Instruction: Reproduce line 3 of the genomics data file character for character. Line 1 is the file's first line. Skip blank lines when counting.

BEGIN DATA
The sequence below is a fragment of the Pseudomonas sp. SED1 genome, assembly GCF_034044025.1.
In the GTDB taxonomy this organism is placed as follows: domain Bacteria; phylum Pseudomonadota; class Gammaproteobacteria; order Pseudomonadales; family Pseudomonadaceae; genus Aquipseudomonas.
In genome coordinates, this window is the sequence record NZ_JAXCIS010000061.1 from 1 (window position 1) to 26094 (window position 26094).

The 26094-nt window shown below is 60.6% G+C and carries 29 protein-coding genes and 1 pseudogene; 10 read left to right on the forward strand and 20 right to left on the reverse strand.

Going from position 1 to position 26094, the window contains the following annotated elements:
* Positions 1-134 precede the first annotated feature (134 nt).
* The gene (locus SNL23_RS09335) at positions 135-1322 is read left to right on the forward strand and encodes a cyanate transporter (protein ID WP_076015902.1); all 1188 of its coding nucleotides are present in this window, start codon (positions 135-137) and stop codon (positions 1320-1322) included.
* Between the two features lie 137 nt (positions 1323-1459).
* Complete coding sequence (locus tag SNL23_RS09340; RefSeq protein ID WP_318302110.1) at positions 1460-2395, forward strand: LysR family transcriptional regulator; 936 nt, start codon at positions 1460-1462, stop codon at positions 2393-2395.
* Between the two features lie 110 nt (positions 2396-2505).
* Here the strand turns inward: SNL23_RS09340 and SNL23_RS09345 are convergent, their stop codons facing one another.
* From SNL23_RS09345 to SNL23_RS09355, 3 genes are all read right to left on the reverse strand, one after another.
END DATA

In genome coordinates, this window is the sequence record NZ_JAXCIS010000061.1 from 1 (window position 1) to 26094 (window position 26094).